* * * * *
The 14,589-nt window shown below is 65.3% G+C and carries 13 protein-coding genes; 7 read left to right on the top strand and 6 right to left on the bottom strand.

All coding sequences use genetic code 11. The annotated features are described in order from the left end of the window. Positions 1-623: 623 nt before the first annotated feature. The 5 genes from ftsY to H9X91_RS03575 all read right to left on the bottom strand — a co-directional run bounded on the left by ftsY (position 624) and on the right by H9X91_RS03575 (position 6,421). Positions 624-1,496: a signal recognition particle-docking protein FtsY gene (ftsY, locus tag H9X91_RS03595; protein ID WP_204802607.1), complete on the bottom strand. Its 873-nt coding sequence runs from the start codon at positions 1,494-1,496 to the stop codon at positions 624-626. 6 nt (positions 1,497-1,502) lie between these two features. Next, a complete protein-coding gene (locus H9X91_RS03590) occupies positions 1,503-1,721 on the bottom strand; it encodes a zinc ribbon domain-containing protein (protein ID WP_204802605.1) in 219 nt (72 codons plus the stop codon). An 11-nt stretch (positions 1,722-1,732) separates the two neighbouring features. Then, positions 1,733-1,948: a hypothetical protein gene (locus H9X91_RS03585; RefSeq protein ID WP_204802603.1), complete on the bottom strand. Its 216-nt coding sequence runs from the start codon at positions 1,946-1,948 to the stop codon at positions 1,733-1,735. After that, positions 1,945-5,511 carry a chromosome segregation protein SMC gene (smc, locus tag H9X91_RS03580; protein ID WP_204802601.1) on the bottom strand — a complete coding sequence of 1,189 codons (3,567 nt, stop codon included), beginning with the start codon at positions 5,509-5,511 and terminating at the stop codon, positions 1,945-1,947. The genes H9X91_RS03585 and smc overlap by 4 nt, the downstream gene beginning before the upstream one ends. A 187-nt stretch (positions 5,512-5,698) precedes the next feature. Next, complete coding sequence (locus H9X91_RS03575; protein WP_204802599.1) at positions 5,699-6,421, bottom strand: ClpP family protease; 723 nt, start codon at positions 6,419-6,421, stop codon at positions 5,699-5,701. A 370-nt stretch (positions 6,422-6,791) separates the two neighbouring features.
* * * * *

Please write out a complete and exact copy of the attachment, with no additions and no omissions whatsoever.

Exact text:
The 14,589-nt window shown below is 65.3% G+C and carries 13 protein-coding genes; 7 read left to right on the top strand and 6 right to left on the bottom strand.

All coding sequences use genetic code 11. The annotated features are described in order from the left end of the window. Positions 1-623: 623 nt before the first annotated feature. The 5 genes from ftsY to H9X91_RS03575 all read right to left on the bottom strand — a co-directional run bounded on the left by ftsY (position 624) and on the right by H9X91_RS03575 (position 6,421). Positions 624-1,496: a signal recognition particle-docking protein FtsY gene (ftsY, locus tag H9X91_RS03595; protein ID WP_204802607.1), complete on the bottom strand. Its 873-nt coding sequence runs from the start codon at positions 1,494-1,496 to the stop codon at positions 624-626. 6 nt (positions 1,497-1,502) lie between these two features. Next, a complete protein-coding gene (locus H9X91_RS03590) occupies positions 1,503-1,721 on the bottom strand; it encodes a zinc ribbon domain-containing protein (protein ID WP_204802605.1) in 219 nt (72 codons plus the stop codon). An 11-nt stretch (positions 1,722-1,732) separates the two neighbouring features. Then, positions 1,733-1,948: a hypothetical protein gene (locus H9X91_RS03585; RefSeq protein ID WP_204802603.1), complete on the bottom strand. Its 216-nt coding sequence runs from the start codon at positions 1,946-1,948 to the stop codon at positions 1,733-1,735. After that, positions 1,945-5,511 carry a chromosome segregation protein SMC gene (smc, locus tag H9X91_RS03580; protein ID WP_204802601.1) on the bottom strand — a complete coding sequence of 1,189 codons (3,567 nt, stop codon included), beginning with the start codon at positions 5,509-5,511 and terminating at the stop codon, positions 1,945-1,947. The genes H9X91_RS03585 and smc overlap by 4 nt, the downstream gene beginning before the upstream one ends. A 187-nt stretch (positions 5,512-5,698) precedes the next feature. Next, complete coding sequence (locus H9X91_RS03575; protein WP_204802599.1) at positions 5,699-6,421, bottom strand: ClpP family protease; 723 nt, start codon at positions 6,419-6,421, stop codon at positions 5,699-5,701. A 370-nt stretch (positions 6,422-6,791) separates the two neighbouring features.